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Review: A thoughtful, timely '25th Hour'

Great performances fill new Spike Lee film

By Paul Clinton
CNN Reviewer

25th Hour
Edward Norton plays a drug dealer about to go to jail in "25th Hour," directed by Spike Lee.

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(CNN) -- Spike Lee's new film "25th Hour" may be most notable for being the first major film to deal with New York City post-September 11. The plot has nothing to do with the terrorist attack or its aftermath, but the film matter-of-factly incorporates this hideous event into the city's historical fabric.

One scene is actually set in an apartment overlooking Ground Zero. Since the movie's theme is about a man's life being blasted away, the metaphor is obvious.

As he did in "Do the Right Thing" (1989) -- a film nominated for two Oscars -- Lee is once again tackling a story that takes place in one 24-hour period with "25th Hour." Based on a book by David Benioff, the movie stars Edward Norton as Monty Brogan, a Manhattan drug dealer who has just run out of luck. He's been busted and is on his way to spending seven long years in prison.

On his last day of freedom he's desperate to clean up, and shore up, some relationships from his past -- and present. His life in the fast lane has left some personal casualities in its wake, including his father, his two closest friends, and the woman he thinks he's in love with.

The result is a powerful -- if flawed -- story about redemption, hope and forgiveness that is perfectly underscored by the exquisite music provided by Terence Blanchard.

Mixed feelings

Norton and Lee make a great team. Both men are excellent storytellers and both share an emotional honesty that shines through on screen. In their hands, what could have been just another run-of-the-mill, unsavory, convicted drug dealer is turned into a sympathetic antihero. He may be getting exactly what he deserves, but nevertheless we root for his redemption until the closing credits.

25th Hour
Philip Seymour Hoffman plays Jacob, a private-school teacher and a longtime friend of Norton's character.

Philip Seymour Hoffman and Barry Pepper play Brogan's childhood buddies: Jacob, a shy private-school teacher, and Slaughtery, a loudmouthed Wall Street hustler, respectively.

Both Jacob and Slaughtery have mixed, complex feelings regarding their old friend. They've both stood aside and watched his descent into a life of crime, but they've also both benefited from the first-class treatment at restaurants and clubs that Brogan's shady but profitable career has provided. Now, with his life in ashes, they're not sure how to treat him, or how to handle his last day of freedom.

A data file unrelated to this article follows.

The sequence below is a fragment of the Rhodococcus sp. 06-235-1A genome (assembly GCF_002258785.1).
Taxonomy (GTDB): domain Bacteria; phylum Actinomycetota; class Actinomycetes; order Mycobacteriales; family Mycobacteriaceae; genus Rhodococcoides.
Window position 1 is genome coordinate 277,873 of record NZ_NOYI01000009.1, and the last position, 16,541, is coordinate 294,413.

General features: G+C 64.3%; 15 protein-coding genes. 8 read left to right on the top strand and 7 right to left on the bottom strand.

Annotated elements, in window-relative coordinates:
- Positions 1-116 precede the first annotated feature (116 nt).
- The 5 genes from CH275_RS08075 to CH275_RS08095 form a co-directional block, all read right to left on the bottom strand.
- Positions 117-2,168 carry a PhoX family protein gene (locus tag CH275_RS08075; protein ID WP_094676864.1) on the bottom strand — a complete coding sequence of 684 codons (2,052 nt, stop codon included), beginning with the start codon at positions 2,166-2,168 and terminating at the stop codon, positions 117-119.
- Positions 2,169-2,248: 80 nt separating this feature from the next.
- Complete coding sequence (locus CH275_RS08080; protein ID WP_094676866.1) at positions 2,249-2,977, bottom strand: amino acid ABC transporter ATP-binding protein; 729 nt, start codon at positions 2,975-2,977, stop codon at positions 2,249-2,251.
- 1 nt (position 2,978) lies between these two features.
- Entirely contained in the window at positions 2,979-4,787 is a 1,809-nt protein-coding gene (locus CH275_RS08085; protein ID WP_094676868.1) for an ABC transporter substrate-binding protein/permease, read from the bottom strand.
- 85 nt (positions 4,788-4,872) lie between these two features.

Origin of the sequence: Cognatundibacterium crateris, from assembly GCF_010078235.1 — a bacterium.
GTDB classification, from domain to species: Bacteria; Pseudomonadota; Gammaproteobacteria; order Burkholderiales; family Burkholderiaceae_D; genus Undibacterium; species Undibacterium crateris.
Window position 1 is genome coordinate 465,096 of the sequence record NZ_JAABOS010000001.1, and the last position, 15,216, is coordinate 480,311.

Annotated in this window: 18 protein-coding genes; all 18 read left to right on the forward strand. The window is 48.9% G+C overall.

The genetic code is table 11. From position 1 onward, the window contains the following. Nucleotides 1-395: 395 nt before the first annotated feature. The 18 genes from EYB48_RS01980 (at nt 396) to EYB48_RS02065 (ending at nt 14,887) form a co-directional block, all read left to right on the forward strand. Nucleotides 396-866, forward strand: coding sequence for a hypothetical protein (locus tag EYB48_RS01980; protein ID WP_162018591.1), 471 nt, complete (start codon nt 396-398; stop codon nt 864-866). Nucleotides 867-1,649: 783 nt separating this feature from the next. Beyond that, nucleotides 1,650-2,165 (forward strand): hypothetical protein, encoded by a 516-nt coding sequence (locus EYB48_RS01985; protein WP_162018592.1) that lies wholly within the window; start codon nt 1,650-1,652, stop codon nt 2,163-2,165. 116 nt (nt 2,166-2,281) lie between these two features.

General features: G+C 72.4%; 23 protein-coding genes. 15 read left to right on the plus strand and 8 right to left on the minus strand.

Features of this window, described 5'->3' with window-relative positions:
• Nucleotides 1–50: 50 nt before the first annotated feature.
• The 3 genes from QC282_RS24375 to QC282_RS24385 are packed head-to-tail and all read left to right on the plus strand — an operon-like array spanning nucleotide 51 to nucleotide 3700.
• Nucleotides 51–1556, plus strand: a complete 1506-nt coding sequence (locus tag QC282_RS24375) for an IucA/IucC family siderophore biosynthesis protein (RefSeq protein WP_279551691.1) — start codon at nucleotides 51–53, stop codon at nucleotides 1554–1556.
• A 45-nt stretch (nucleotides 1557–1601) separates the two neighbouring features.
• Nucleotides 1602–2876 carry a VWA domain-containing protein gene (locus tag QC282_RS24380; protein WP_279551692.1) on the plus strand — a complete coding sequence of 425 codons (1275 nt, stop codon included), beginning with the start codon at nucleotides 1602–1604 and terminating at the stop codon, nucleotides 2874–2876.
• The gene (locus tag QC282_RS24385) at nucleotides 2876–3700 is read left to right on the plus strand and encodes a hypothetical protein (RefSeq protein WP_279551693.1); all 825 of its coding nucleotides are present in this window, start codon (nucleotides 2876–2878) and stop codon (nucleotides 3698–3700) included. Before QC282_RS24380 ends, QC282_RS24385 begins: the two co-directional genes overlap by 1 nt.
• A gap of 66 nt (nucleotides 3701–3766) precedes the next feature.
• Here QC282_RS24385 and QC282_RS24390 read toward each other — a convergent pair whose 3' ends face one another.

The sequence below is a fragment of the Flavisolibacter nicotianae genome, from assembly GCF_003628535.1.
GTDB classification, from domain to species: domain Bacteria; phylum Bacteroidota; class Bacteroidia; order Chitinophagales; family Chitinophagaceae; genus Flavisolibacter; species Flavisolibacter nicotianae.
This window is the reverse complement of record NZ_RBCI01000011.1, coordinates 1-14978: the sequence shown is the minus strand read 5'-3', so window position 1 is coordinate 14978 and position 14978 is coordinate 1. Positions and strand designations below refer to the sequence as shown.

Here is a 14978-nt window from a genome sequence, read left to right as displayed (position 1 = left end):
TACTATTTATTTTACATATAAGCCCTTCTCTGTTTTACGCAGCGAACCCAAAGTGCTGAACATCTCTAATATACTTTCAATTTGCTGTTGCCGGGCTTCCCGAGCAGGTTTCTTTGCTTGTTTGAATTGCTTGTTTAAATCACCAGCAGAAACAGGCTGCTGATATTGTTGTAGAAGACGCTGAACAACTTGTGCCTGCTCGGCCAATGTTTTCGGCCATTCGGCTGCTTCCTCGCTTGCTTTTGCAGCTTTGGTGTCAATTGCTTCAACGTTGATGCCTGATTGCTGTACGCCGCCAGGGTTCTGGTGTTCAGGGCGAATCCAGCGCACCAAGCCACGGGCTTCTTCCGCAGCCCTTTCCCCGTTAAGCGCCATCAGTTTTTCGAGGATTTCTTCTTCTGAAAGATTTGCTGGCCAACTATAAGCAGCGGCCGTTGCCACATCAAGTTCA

Rosario Dawson plays Naturelle Rivera, a young woman who has had a long and complex relationship with Brogan -- and who may or may not have turned him into the police, leading to his arrest and prison term. With previous roles in such duds as "The Adventures of Pluto Nash" and "Men In Black II," Dawson is in need of a break, and gets it with this excellent part. Her faithfulness -- or lack of it -- is a major plot point, and her character must keep Brogan, and the audience, guessing.

Brian Cox gives a multilayered performance as Brogan's father, James. He's a retired fireman who now owns a pub, which his son's ill-gotten money has helped to finance. He's torn by guilt over the fact that rather than keeping his son away from crime, he's actually encouraged the illegal activity by taking money from him. Their relationship is the most complex of the bunch and their scenes together are heartwrenching.

Academy Award-winning actress Anna Paquin plays a small role as a student who becomes entangled in the group's dynamic.

Sides of New York

Many of Lee's trademarks are front and center.

As with Martin Scorsese, New York City is Lee's location of choice, and what kind of Spike Lee movie would it be without some sort of speech on race? In the case of "25th Hour," the speech is a tirade delivered by Brogan in a nightclub bathroom, screaming ethnic obscenities into a mirror. The shocking scene's payoff occurs later in the film as part of Brogan's journey towards redemption.

The performances by Norton, Hoffman and Pepper are all excellent, and Cox (in only two major scenes) is the heart and soul of the film.

Basically, "25th Hour" is a new spin on the old question: What would you do if you only had 24 hours left to live? Brogan's choices, and his friends' and family's reactions to them, make a compelling and thoughtful film.

"25th Hour" opened in selected markets December 19 and goes into wide release Friday. It is rated R.

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